BWW REVIEW: ANGRY FAGS Is A Comedy Thriller For The Modern Age
Thursday 6th February 2020, 7:30pm, New Theatre
In an era where political leaders are more often promoting division and prejudice, ANGRY FAGS presents an amusing take on what could happen if seemingly peaceful people take matters into their own hands and were able to say "I Made It Better". Topher Payne's political black comedy which was reworked in 2019 for a 'Post Trump' world, is current and relatable even to an audience almost 15,000km away from America's conservative bible belt state of Georgia.
Central to ANGRY FAGS are Bennett Riggs (Brynn Antony) and his best friend Cooper Harlow (Lachie Pringle. Bennett is seemingly benign speechwriter for state senator Alison Haines (Meg Shooter) and is currently licking his wounds from a recent split with former boyfriend Sammy. Cooper, a party loving flamboyant man with an aversion to work and anything too intellectual, has taken Bennett in as a roommate but when he discovers that Sammy was violently assaulted after a drunken pickup in a bar, he takes the opportunity to dole out his own form of justice when he sees 'Dad Jeans', the man he believes lured Sammy into the laneway, at the local hardware store. While Cooper draws Bennett into a rabbit hole of bad decisions borne out of the State of Georgia's lack of the extension of hate crime laws to sexual orientation, Bennett's boss is fighting for her political life as the only lesbian senator in the Georgia State Senate but she has lost the media shine who now favor opposition senator Peggy Musgrove (Monique Kalmar). Bolstered by veteran journalist Deirdre Preston's (Emily Weare) support, the African American female republican is frontrunner and Haines and her team of Bennett, Kimberly (Phoebe Fuller) and Adam (Tom Wilson) are constantly on the back foot, particularly when Haines opts to downplay her connection to Sammy.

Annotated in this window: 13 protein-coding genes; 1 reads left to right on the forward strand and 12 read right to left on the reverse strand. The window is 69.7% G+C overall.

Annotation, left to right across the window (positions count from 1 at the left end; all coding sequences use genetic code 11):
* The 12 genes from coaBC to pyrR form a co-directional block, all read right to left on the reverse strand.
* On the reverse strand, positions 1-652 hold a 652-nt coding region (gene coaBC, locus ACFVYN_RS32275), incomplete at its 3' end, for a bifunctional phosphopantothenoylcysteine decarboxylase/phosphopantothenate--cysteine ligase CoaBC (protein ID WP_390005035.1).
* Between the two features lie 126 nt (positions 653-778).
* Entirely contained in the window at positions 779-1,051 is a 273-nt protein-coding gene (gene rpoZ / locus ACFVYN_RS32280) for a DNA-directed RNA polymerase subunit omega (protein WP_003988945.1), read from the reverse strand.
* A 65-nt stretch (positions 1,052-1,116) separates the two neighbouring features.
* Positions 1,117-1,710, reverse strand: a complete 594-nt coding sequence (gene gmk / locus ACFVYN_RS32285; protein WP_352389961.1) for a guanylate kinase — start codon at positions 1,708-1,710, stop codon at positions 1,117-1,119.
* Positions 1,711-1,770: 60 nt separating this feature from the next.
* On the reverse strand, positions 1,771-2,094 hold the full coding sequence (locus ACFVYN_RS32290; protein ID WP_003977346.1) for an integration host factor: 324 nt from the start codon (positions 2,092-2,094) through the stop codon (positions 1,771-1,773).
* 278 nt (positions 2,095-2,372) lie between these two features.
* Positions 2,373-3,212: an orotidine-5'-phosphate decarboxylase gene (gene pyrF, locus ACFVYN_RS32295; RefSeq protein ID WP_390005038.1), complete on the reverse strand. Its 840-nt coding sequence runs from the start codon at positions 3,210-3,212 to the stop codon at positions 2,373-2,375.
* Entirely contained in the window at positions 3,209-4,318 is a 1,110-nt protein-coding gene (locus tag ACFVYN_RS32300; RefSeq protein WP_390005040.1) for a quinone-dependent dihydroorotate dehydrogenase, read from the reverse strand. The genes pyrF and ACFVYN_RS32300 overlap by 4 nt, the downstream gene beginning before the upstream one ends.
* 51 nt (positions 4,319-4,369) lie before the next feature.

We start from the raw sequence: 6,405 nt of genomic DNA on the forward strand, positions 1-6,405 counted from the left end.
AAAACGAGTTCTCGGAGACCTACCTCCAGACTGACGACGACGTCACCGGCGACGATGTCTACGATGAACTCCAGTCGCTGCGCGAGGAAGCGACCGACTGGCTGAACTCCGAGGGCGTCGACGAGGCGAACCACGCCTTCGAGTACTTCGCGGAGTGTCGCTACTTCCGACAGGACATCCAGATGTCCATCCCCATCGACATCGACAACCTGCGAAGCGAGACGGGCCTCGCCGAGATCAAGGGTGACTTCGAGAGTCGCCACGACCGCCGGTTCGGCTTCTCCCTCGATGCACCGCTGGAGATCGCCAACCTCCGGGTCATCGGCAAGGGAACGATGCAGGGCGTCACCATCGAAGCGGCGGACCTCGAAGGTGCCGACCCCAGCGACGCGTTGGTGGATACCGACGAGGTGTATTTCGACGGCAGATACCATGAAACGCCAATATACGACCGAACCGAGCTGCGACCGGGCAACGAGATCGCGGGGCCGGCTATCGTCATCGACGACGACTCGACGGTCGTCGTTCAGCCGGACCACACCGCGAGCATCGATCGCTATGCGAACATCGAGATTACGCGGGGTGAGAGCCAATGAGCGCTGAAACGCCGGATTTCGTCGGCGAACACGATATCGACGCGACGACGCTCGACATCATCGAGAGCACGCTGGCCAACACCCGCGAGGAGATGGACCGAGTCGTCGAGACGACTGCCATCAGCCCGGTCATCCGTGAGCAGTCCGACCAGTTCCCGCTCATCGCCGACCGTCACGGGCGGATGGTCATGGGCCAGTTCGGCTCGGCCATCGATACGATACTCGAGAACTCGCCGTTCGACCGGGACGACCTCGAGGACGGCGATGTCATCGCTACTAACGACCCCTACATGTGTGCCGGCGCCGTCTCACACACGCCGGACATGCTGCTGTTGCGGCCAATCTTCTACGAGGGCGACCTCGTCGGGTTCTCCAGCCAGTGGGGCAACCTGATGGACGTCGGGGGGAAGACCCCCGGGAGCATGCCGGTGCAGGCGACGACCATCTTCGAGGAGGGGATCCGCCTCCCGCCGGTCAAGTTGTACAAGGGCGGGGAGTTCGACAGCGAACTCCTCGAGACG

Director Mark G Nagle delivers a clear expression of Payne's work with good use of the space co-designed with Marta Rodriguez. With much of the work taking place in Cooper and Bennett's living room and Haines' offices, the difference is delineated with a simple rearrangement of the central futon sofa. The walls allow transition from normal walls to Haines media focused office where giant screens broadcast the latest news updates. Changes in flooring at the sides of the stage allow for the smaller scenes that pepper the work.
Stand out performances come from Lachie Pringle who delivers a deliciously camp Cooper and Phoebe Fuller as the office manager who wants to live vicariously through Bennett and Adam. The pitfalls of the work occur when Nagle allows the performers to overdo the expression of emotion instead of allowing the work to speak for itself and have the sentiment speak for itself. The pace is allowed to drag, often hampered by the performers selection of an extremely drawn out expression of the accent which is just as bad as the times when commitment to accent is completely lost. For a work set in the American south, engagement of a dialect coach would have been wise.
While the script could be tightened and the delivery refined, ANGRY FAGS is an amusing if not somewhat absurd comic thriller that will hopefully make people realize the need for political and societal change so that there is no longer the type of events that led to the absurd path of revenge.